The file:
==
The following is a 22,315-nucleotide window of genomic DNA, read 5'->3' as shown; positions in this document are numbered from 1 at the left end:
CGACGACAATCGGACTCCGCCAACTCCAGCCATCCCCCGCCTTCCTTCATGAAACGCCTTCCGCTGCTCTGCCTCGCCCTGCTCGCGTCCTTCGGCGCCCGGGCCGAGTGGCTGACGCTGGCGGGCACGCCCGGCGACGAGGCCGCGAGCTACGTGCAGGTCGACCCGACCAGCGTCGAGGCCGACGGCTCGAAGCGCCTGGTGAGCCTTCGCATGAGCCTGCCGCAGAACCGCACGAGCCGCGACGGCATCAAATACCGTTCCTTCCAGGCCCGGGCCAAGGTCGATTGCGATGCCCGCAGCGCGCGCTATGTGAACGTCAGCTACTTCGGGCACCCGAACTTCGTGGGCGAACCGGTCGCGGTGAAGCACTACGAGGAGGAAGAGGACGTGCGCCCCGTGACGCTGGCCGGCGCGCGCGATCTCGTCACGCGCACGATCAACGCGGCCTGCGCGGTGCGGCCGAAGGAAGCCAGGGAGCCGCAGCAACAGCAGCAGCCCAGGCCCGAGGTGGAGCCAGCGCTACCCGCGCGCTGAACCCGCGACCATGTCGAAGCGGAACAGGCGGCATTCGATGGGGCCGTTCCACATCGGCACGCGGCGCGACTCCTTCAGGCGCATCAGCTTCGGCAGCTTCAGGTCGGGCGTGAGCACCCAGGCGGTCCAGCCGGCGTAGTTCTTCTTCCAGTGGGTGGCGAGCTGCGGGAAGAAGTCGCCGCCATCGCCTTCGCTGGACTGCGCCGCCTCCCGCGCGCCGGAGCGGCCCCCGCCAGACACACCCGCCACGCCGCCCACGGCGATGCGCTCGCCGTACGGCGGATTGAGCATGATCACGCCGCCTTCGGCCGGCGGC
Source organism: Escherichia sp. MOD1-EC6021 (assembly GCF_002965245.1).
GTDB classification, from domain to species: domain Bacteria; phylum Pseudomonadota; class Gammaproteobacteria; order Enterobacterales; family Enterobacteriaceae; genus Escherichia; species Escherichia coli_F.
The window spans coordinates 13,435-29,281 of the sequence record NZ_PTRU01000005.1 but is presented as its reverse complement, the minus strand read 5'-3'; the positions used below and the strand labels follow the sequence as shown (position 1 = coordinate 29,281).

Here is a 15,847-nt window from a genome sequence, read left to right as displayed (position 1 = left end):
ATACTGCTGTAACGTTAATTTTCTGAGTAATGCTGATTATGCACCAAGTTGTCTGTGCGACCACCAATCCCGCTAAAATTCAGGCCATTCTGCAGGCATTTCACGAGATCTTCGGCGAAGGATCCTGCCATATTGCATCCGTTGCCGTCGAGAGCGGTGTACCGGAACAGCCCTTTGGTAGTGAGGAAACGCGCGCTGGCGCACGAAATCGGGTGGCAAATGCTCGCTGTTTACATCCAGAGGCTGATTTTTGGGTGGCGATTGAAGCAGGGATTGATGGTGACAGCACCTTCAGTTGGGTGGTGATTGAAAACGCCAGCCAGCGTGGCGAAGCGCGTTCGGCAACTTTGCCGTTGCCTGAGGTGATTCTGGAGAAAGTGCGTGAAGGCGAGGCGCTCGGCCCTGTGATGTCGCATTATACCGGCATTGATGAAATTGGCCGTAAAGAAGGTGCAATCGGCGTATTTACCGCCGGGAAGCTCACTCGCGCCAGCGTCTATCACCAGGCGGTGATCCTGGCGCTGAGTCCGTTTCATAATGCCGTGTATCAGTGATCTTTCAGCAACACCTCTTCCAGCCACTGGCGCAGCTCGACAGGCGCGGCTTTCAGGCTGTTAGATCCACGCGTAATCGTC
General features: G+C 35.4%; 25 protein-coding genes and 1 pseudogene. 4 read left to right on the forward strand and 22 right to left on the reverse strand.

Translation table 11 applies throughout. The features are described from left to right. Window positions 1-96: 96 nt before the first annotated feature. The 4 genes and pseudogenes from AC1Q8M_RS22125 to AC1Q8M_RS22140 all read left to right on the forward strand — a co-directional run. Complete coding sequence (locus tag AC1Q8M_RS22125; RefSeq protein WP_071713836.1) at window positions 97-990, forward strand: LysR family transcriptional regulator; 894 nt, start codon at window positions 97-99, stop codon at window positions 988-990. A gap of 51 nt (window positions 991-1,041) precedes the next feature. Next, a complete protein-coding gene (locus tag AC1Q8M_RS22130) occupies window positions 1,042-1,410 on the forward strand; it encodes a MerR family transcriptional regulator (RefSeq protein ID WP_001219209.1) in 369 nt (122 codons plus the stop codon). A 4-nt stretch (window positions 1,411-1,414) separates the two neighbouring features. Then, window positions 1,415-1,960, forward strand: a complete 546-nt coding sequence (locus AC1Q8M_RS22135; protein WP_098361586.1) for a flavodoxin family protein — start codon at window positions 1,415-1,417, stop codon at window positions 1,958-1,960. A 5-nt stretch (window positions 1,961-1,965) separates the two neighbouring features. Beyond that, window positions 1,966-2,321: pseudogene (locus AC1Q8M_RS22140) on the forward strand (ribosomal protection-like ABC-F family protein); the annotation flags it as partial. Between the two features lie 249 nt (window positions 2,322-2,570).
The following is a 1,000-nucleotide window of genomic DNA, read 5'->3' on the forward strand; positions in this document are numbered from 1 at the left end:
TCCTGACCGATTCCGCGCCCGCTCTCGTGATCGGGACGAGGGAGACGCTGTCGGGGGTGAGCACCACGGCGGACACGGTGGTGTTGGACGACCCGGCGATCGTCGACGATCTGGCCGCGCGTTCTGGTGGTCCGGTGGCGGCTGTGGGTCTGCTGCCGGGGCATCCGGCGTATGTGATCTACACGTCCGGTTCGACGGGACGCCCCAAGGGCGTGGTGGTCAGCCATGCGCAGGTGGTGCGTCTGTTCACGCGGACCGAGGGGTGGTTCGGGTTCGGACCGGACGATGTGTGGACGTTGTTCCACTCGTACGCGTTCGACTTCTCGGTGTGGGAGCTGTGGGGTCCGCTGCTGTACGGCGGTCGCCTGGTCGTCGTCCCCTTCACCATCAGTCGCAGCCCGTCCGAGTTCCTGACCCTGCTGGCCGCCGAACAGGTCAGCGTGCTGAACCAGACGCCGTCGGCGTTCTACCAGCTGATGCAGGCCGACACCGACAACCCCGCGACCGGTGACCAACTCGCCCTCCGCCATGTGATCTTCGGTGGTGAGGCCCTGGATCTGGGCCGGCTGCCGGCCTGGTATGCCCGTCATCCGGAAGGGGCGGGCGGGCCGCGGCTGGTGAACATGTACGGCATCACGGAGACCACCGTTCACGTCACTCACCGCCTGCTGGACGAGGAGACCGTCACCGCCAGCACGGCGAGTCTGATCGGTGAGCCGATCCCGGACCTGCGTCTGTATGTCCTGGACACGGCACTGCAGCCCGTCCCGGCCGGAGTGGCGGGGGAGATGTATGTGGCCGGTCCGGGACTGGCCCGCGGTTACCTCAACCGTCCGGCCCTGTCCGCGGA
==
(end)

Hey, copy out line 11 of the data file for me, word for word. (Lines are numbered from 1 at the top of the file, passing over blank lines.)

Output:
TCCTGACCGATTCCGCGCCCGCTCTCGTGATCGGGACGAGGGAGACGCTGTCGGGGGTGAGCACCACGGCGGACACGGTGGTGTTGGACGACCCGGCGATCGTCGACGATCTGGCCGCGCGTTCTGGTGGTCCGGTGGCGGCTGTGGGTCTGCTGCCGGGGCATCCGGCGTATGTGATCTACACGTCCGGTTCGACGGGACGCCCCAAGGGCGTGGTGGTCAGCCATGCGCAGGTGGTGCGTCTGTTCACGCGGACCGAGGGGTGGTTCGGGTTCGGACCGGACGATGTGTGGACGTTGTTCCACTCGTACGCGTTCGACTTCTCGGTGTGGGAGCTGTGGGGTCCGCTGCTGTACGGCGGTCGCCTGGTCGTCGTCCCCTTCACCATCAGTCGCAGCCCGTCCGAGTTCCTGACCCTGCTGGCCGCCGAACAGGTCAGCGTGCTGAACCAGACGCCGTCGGCGTTCTACCAGCTGATGCAGGCCGACACCGACAACCCCGCGACCGGTGACCAACTCGCCCTCCGCCATGTGATCTTCGGTGGTGAGGCCCTGGATCTGGGCCGGCTGCCGGCCTGGTATGCCCGTCATCCGGAAGGGGCGGGCGGGCCGCGGCTGGTGAACATGTACGGCATCACGGAGACCACCGTTCACGTCACTCACCGCCTGCTGGACGAGGAGACCGTCACCGCCAGCACGGCGAGTCTGATCGGTGAGCCGATCCCGGACCTGCGTCTGTATGTCCTGGACACGGCACTGCAGCCCGTCCCGGCCGGAGTGGCGGGGGAGATGTATGTGGCCGGTCCGGGACTGGCCCGCGGTTACCTCAACCGTCCGGCCCTGTCCGCGGA